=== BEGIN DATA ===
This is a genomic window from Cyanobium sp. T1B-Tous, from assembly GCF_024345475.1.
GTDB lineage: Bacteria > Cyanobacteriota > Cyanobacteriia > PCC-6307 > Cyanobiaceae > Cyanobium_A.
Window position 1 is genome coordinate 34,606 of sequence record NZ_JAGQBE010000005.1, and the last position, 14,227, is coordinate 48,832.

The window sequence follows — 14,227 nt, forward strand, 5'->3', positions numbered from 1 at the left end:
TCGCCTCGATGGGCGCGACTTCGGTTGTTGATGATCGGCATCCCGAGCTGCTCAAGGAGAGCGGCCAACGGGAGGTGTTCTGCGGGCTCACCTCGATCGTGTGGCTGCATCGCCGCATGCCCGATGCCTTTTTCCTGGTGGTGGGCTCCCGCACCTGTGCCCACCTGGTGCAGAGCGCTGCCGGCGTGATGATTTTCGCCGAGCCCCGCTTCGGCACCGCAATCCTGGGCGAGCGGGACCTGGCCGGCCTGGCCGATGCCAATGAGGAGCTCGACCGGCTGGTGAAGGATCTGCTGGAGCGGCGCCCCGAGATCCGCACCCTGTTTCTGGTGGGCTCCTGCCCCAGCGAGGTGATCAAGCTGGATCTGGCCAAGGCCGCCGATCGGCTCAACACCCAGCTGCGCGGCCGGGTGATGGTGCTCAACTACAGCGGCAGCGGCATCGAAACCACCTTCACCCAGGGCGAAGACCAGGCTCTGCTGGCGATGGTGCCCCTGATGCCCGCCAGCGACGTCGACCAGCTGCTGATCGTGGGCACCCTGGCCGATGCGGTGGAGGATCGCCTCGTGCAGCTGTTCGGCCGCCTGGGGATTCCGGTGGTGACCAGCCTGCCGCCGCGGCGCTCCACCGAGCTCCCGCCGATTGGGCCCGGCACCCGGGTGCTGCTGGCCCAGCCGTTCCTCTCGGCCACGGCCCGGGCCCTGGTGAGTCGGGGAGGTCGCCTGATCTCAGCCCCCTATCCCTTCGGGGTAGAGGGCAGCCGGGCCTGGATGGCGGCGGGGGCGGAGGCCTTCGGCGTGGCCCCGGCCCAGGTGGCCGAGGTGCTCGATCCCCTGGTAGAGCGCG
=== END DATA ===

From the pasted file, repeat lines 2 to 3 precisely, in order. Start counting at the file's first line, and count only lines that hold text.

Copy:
GTDB lineage: Bacteria > Cyanobacteriota > Cyanobacteriia > PCC-6307 > Cyanobiaceae > Cyanobium_A.
Window position 1 is genome coordinate 34,606 of sequence record NZ_JAGQBE010000005.1, and the last position, 14,227, is coordinate 48,832.